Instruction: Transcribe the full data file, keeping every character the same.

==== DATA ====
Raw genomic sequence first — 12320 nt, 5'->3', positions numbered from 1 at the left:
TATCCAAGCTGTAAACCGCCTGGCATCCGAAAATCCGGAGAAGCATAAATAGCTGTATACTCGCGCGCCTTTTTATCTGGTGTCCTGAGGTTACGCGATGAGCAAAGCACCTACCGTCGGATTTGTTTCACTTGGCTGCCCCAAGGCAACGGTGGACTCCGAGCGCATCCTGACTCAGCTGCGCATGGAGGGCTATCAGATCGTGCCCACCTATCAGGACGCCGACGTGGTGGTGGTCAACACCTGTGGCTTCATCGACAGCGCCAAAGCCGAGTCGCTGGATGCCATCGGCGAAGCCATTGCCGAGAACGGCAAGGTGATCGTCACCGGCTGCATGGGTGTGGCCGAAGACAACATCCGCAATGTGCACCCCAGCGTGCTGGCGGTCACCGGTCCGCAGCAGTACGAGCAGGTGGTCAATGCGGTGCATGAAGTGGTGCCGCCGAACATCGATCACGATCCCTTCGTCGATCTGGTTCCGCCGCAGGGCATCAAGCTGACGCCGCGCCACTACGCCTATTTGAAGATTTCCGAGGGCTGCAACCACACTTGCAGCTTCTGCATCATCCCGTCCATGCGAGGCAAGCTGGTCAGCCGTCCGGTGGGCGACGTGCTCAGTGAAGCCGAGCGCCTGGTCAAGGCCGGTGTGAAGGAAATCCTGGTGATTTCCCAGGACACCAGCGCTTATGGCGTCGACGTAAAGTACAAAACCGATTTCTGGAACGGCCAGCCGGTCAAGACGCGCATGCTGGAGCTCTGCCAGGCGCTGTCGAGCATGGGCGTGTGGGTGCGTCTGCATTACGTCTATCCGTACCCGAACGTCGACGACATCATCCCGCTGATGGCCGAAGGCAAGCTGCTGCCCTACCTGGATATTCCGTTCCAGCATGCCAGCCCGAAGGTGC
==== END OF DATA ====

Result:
Raw genomic sequence first — 12320 nt, 5'->3', positions numbered from 1 at the left:
TATCCAAGCTGTAAACCGCCTGGCATCCGAAAATCCGGAGAAGCATAAATAGCTGTATACTCGCGCGCCTTTTTATCTGGTGTCCTGAGGTTACGCGATGAGCAAAGCACCTACCGTCGGATTTGTTTCACTTGGCTGCCCCAAGGCAACGGTGGACTCCGAGCGCATCCTGACTCAGCTGCGCATGGAGGGCTATCAGATCGTGCCCACCTATCAGGACGCCGACGTGGTGGTGGTCAACACCTGTGGCTTCATCGACAGCGCCAAAGCCGAGTCGCTGGATGCCATCGGCGAAGCCATTGCCGAGAACGGCAAGGTGATCGTCACCGGCTGCATGGGTGTGGCCGAAGACAACATCCGCAATGTGCACCCCAGCGTGCTGGCGGTCACCGGTCCGCAGCAGTACGAGCAGGTGGTCAATGCGGTGCATGAAGTGGTGCCGCCGAACATCGATCACGATCCCTTCGTCGATCTGGTTCCGCCGCAGGGCATCAAGCTGACGCCGCGCCACTACGCCTATTTGAAGATTTCCGAGGGCTGCAACCACACTTGCAGCTTCTGCATCATCCCGTCCATGCGAGGCAAGCTGGTCAGCCGTCCGGTGGGCGACGTGCTCAGTGAAGCCGAGCGCCTGGTCAAGGCCGGTGTGAAGGAAATCCTGGTGATTTCCCAGGACACCAGCGCTTATGGCGTCGACGTAAAGTACAAAACCGATTTCTGGAACGGCCAGCCGGTCAAGACGCGCATGCTGGAGCTCTGCCAGGCGCTGTCGAGCATGGGCGTGTGGGTGCGTCTGCATTACGTCTATCCGTACCCGAACGTCGACGACATCATCCCGCTGATGGCCGAAGGCAAGCTGCTGCCCTACCTGGATATTCCGTTCCAGCATGCCAGCCCGAAGGTGC